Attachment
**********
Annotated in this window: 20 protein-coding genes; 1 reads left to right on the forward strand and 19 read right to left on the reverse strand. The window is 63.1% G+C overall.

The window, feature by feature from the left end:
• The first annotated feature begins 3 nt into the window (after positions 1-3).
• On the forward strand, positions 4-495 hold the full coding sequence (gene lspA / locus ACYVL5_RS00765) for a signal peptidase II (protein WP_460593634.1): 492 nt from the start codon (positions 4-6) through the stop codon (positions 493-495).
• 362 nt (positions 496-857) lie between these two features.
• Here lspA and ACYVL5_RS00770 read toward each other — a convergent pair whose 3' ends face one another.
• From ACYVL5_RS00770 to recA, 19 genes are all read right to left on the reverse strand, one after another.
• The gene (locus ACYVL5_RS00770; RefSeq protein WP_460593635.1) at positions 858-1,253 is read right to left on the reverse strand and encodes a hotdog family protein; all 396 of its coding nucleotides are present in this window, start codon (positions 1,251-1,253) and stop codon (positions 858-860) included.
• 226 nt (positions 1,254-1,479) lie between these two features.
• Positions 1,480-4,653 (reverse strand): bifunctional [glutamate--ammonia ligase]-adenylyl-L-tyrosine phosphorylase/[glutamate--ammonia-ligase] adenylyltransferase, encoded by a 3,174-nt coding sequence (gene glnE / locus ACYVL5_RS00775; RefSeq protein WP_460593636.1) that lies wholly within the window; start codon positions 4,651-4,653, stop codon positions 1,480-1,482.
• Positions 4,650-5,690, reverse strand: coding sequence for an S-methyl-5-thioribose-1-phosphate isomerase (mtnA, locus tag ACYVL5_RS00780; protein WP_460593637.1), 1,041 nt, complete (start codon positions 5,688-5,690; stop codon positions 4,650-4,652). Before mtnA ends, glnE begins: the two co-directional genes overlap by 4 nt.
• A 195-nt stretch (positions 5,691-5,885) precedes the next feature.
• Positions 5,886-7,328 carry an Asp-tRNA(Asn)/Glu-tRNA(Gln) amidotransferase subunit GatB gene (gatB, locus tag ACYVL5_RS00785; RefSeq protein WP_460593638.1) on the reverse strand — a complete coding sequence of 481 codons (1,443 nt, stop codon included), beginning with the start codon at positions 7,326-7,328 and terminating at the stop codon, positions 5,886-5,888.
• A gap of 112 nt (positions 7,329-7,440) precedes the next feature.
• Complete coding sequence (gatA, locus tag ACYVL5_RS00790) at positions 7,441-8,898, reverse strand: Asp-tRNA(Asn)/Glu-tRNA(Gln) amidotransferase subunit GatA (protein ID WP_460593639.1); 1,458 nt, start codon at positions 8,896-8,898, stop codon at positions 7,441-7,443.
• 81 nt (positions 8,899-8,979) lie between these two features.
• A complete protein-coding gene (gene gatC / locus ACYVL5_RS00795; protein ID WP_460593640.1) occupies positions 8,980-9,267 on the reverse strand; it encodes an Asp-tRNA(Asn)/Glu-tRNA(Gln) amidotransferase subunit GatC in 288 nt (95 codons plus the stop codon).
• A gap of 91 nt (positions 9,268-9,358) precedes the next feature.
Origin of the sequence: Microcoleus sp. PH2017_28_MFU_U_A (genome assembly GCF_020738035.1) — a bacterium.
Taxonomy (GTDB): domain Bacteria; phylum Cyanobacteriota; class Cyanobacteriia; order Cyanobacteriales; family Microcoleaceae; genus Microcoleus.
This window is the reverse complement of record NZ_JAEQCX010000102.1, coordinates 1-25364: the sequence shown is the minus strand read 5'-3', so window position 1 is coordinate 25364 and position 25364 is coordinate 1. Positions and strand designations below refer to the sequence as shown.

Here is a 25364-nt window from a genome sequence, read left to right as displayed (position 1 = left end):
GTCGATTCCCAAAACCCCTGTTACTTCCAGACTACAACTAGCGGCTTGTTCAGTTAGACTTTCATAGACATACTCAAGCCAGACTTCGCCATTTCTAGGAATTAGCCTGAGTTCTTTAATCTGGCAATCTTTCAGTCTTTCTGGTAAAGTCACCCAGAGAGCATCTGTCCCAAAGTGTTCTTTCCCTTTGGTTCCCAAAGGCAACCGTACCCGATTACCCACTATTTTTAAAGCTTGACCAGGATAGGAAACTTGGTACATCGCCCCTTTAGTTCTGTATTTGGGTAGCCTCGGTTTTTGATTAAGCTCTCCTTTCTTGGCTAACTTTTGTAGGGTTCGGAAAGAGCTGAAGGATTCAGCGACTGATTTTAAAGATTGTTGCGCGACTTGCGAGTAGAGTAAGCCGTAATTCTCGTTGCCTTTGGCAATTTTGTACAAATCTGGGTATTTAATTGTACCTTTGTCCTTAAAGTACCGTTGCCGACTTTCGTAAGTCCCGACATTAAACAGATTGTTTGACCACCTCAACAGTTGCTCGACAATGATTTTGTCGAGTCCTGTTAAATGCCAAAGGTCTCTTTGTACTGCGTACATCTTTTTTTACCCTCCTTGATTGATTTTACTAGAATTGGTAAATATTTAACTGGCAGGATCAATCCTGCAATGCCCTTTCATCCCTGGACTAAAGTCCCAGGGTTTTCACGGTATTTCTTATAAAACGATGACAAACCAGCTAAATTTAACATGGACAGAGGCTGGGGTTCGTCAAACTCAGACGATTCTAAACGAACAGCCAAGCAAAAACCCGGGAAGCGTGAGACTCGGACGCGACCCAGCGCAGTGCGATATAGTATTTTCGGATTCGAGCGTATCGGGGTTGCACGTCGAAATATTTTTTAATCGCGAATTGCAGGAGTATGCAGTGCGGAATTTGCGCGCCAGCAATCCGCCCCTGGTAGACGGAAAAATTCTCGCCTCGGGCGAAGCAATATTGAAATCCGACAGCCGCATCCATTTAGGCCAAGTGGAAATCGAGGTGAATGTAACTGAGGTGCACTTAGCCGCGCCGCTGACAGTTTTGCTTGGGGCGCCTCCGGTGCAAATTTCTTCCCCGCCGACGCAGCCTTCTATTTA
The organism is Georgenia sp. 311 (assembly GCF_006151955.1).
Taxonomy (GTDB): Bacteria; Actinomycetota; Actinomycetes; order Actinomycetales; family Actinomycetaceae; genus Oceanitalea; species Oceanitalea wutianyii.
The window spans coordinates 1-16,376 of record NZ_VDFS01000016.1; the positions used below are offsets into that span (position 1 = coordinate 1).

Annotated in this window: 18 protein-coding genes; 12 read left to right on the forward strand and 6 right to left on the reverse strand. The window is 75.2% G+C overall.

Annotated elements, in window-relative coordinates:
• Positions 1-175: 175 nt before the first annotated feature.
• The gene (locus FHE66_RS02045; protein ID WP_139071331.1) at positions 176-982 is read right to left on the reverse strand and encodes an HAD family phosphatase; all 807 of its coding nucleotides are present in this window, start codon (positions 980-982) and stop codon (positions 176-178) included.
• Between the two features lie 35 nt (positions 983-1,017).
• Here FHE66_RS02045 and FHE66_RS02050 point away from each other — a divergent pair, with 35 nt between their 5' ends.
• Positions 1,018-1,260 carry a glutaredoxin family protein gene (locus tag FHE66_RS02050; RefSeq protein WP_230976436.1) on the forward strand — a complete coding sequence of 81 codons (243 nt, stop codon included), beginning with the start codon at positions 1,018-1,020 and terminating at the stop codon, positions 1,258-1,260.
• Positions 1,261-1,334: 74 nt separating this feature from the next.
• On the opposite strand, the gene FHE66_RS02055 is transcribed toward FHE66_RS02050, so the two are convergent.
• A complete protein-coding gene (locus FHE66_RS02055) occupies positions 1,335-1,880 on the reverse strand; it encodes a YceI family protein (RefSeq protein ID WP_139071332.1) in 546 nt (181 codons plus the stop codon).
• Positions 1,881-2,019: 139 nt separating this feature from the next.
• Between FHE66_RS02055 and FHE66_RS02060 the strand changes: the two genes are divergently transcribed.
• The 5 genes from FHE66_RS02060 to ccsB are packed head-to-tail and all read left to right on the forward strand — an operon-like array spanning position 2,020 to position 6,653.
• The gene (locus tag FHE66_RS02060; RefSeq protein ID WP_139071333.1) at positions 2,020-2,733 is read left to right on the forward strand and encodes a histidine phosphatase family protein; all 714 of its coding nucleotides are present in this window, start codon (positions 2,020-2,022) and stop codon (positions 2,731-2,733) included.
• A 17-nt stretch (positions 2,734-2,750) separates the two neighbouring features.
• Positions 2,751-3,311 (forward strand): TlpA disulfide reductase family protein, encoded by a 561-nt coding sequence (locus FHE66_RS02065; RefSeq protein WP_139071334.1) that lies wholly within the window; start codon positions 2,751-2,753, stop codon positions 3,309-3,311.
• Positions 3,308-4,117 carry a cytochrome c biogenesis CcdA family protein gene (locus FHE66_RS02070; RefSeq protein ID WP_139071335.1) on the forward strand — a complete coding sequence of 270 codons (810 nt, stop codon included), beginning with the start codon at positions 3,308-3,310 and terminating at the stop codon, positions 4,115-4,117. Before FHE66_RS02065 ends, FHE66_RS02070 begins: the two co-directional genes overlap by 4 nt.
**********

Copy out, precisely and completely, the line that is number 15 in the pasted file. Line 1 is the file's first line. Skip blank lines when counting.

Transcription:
• Complete coding sequence (gatA, locus tag ACYVL5_RS00790) at positions 7,441-8,898, reverse strand: Asp-tRNA(Asn)/Glu-tRNA(Gln) amidotransferase subunit GatA (protein ID WP_460593639.1); 1,458 nt, start codon at positions 8,896-8,898, stop codon at positions 7,441-7,443.